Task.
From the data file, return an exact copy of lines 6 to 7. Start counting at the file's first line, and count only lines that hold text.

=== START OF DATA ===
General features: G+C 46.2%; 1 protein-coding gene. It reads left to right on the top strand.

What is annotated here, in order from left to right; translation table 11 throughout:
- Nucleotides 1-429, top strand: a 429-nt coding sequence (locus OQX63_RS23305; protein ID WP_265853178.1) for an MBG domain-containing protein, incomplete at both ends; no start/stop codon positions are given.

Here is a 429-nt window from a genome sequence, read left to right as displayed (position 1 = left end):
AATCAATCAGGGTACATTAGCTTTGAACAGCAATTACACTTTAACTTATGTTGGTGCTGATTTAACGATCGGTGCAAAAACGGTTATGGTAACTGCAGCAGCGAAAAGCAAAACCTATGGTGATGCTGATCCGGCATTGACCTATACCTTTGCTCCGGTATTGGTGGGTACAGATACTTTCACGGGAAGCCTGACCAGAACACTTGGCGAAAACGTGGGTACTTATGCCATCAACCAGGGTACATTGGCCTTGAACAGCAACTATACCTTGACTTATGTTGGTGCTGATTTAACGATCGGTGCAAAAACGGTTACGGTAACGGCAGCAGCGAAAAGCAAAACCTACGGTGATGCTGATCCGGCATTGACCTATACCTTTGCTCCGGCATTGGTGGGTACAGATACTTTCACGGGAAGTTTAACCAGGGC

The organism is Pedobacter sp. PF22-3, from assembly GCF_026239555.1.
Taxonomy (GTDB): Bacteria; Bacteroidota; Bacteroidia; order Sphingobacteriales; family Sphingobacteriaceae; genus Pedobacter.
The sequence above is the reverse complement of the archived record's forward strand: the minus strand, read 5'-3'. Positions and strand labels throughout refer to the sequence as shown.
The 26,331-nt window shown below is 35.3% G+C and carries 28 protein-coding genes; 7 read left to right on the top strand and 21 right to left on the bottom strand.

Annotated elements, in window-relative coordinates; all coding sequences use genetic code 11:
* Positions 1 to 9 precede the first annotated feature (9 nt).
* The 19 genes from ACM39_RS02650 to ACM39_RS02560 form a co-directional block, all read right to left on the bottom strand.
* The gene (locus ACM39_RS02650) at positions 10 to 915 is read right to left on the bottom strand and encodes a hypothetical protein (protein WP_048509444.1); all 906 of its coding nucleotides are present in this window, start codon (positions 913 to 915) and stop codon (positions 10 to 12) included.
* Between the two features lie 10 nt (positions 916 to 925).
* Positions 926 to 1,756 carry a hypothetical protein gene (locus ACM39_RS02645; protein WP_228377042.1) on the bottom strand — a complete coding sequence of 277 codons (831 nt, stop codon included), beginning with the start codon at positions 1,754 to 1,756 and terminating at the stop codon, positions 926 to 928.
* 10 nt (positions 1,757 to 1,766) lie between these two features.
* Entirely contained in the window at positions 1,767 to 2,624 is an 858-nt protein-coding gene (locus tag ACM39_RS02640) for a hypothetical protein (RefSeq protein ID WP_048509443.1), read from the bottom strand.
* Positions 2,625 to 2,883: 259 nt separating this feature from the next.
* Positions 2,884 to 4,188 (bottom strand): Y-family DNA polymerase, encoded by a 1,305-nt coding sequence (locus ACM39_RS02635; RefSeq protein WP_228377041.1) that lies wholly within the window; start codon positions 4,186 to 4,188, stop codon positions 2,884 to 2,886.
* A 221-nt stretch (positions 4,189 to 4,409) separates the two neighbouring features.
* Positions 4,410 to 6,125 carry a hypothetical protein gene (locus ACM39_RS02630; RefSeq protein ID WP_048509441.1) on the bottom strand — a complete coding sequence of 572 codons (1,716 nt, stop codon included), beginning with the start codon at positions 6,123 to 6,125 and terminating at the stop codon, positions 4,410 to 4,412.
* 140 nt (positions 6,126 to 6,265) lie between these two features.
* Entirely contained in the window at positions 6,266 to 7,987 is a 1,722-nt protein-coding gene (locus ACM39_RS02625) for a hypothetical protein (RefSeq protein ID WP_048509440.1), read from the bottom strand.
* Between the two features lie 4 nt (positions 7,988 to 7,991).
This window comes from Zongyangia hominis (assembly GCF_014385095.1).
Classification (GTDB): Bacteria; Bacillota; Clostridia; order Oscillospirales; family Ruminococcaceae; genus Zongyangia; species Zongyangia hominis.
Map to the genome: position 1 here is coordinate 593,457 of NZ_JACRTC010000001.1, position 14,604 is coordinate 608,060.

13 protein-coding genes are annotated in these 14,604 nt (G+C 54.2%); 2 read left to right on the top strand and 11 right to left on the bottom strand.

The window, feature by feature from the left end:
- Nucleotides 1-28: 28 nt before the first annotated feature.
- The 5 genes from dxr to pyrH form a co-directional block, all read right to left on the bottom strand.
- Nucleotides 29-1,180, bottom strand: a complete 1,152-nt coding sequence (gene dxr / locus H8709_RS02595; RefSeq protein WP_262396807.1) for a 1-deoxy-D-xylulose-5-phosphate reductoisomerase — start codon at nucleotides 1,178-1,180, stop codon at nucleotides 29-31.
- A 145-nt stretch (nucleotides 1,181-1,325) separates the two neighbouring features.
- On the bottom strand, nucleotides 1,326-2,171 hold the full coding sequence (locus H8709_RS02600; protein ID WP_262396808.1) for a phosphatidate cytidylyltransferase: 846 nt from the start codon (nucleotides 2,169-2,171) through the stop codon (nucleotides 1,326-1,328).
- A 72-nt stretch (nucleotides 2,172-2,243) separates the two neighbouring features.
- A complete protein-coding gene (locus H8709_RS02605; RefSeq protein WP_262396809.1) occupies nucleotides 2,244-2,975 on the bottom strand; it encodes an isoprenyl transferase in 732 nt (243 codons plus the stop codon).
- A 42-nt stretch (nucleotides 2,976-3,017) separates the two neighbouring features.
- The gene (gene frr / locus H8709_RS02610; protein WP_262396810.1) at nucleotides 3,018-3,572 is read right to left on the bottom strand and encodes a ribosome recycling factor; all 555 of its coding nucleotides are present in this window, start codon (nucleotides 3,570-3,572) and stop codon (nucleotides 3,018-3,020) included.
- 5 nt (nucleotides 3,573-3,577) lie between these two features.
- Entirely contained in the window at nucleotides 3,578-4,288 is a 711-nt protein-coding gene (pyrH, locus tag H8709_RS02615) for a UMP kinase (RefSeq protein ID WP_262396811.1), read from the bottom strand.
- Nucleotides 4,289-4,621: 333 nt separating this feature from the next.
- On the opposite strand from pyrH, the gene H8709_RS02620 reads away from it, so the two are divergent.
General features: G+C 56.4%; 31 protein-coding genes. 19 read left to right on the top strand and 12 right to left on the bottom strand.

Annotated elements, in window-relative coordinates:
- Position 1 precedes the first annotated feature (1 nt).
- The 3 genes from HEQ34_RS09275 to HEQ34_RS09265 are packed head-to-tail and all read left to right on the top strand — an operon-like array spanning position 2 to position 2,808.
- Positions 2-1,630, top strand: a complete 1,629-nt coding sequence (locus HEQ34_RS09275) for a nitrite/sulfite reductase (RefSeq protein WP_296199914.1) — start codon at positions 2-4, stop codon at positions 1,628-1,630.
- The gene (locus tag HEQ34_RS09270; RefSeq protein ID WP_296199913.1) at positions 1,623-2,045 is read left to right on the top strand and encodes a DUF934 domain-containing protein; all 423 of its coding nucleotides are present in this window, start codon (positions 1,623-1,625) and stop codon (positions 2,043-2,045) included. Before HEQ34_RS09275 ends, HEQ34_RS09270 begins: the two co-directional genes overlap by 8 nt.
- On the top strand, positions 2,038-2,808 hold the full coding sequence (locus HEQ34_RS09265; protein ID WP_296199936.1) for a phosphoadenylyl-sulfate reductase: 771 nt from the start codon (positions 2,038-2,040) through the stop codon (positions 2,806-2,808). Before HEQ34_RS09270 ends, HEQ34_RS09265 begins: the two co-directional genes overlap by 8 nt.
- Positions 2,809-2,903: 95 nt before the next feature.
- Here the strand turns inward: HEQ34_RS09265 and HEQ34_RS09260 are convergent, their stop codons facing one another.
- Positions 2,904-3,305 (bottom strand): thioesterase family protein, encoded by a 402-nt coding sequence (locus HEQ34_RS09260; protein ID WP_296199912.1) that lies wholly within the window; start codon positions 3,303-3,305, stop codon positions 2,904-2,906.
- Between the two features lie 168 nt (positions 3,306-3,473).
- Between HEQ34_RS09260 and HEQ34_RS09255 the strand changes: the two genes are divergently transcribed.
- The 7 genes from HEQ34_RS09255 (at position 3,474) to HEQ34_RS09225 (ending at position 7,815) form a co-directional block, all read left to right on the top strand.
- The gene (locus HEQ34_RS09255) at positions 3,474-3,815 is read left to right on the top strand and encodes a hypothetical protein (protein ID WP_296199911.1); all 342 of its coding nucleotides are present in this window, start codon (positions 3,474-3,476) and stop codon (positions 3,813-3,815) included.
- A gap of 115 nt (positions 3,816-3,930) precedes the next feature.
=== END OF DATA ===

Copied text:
The organism is Pedobacter sp. PF22-3, from assembly GCF_026239555.1.
Taxonomy (GTDB): Bacteria; Bacteroidota; Bacteroidia; order Sphingobacteriales; family Sphingobacteriaceae; genus Pedobacter.